amberashby
Mar 12, 2004, 10:56 AM
Thanks everyone. I'll give this a shot when I get home from work and report back.

tomf87
Mar 12, 2004, 11:05 AM
I'm quite sure that there is a way to forward stuff so that even if you use port 8000 people will be able to get the site on the default http port (80). I'm not exactly sure how to do this though. Also, if you don't want to tell people to go to mydomain.com:8000, you could set up a free account at something like Tripod *shudders*, that redirects to your site with the port number.

There is. On the router translate external port 8000 to internal port 80. However, people would still need to use port 8000 in the web browser.

amberashby
Mar 15, 2004, 07:30 PM
I forgot to post back. Sorry.

I've got it set to port 81 now and it works fine.

Thanks.

bbarnhart
Mar 15, 2004, 09:12 PM
I believe that with a DynDns.org type address, they can forward someone's request to your machine at a certain port. They would not need to know that it is really port 81 or 8080 or whatever port you chose.

amberashby
Mar 15, 2004, 09:15 PM
I believe that with a DynDns.org type address, they can forward someone's request to your machine at a certain port. They would not need to know that it is really port 81 or 8080 or whatever port you chose.

Yes. That is what I did. I'm using dynu.com.

Counterfit
Mar 15, 2004, 11:39 PM
No-IP.com has that now too.They block port 80? What kind of company uses that as a salespitch?

I'd move to a better ISP, it beats playing with all that top secret file nonsense.

Cheers,

Nick If you don't want ports blocked, be prepared to pay some $$$. Speakeasy is one company that doesn't, but their service is much more expensive than Cox and since it's DSL, it has all that baggage too.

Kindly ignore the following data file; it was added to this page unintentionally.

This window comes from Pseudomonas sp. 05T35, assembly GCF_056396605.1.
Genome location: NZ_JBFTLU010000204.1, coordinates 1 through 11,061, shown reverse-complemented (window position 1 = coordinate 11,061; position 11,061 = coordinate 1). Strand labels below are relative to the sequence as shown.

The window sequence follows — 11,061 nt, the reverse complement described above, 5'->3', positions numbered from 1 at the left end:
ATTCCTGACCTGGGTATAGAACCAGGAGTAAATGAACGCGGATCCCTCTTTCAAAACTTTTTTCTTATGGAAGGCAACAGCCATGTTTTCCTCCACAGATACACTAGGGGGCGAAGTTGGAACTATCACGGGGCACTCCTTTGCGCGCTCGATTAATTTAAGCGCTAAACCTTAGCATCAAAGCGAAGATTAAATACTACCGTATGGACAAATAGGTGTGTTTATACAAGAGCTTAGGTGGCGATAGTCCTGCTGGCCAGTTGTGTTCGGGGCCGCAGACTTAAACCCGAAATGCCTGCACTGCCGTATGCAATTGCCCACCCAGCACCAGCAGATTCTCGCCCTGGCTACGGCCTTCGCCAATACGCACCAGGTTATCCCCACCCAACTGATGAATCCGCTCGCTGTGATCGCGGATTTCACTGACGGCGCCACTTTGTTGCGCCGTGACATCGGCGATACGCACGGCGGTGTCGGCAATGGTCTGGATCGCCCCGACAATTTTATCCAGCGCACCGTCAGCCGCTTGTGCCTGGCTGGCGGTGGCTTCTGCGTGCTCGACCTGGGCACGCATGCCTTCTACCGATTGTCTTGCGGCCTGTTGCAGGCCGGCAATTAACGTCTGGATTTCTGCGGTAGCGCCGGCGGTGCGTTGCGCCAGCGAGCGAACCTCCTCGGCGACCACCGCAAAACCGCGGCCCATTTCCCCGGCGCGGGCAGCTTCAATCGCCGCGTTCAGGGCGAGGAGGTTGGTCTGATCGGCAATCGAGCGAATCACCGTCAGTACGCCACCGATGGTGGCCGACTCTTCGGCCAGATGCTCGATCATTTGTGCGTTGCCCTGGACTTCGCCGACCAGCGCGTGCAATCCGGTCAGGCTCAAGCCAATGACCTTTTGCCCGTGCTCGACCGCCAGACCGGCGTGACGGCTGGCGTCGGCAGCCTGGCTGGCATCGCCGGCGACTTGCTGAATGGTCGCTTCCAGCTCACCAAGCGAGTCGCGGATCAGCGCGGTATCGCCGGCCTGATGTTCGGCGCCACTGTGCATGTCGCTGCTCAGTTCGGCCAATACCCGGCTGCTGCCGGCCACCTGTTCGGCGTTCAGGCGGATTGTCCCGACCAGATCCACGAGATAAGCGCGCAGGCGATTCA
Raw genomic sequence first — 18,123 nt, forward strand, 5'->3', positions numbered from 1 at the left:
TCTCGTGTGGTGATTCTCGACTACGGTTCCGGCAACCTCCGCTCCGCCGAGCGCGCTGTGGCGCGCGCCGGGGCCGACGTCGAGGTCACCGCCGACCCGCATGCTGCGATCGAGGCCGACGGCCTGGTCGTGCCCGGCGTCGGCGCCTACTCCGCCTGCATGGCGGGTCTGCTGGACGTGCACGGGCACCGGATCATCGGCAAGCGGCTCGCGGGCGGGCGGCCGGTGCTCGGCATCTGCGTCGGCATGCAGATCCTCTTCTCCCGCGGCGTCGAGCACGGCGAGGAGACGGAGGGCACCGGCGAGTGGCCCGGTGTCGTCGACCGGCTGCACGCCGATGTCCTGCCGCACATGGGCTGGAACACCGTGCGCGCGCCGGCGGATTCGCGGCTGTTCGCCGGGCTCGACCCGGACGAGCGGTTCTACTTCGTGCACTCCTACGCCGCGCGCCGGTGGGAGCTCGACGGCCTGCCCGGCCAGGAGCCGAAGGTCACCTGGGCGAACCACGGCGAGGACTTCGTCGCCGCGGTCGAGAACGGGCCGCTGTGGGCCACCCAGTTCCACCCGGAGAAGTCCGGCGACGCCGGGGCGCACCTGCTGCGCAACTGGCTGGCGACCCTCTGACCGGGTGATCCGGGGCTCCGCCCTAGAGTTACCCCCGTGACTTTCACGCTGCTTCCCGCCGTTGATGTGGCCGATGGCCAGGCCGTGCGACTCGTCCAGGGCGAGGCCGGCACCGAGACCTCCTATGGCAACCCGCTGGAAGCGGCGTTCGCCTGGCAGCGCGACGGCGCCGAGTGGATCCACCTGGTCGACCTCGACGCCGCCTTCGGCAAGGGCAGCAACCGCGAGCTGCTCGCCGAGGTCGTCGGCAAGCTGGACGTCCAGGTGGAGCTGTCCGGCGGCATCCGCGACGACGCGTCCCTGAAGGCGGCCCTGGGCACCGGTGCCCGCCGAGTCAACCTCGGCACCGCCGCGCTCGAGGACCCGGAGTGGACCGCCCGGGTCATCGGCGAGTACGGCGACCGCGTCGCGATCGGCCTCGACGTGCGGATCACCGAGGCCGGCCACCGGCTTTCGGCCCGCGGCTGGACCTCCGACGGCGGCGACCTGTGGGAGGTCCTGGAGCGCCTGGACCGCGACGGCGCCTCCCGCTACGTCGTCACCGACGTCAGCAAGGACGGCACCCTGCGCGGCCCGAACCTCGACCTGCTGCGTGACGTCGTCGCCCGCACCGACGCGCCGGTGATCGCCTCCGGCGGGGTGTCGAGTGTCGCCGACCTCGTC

tomf87
Mar 16, 2004, 07:58 AM
No-IP.com has that now too. If you don't want ports blocked, be prepared to pay some $$$. Speakeasy is one company that doesn't, but their service is much more expensive than Cox and since it's DSL, it has all that baggage too.


What baggage are you referring to? My DSL in Cincinnati is getting better than the cable providers, especially with upload speeds, which is the big factor in running a web site.

Now they are rolling out Broadband-over-Power-Lines (BPL) that is supposed to give you up to 3Mb up/down. It will be nice if it stays near the 3Mb mark, but if it is constantly dipping below 1Mb, then I think I'll stick with my current DSL. At least it is constant.

Counterfit
Mar 16, 2004, 06:24 PM
What baggage are you referring to? My DSL in Cincinnati is getting better than the cable providers, especially with upload speeds, which is the big factor in running a web site. Well, considering most of my info is based on ads from Cox (www.cox.com), I'd take my own words with a grain of salt. :D
Of course, Verizon isn't exactly 100% in their "Cable vs. DSL" page either.
Get a dedicated connection from your home to the Verizon central office. Well, considering Verizon isn't a Cable ISP, it would be rather hard to get any sort of cable line directly to the Verizon CO.
Use the same phone line for phone/fax and high-speed Internet. This is exactly the same as "Use the same line for Cable TV and Internet access"
Pay for high-speed Internet access on your monthly Verizon phone bill. And we pay for our internet access on our monthly Cox Cable bill, so again, this is exactly the same argument used for both sides.

Let's hear it for marketing! Were did the 100%-honest-no-spin companies go? :(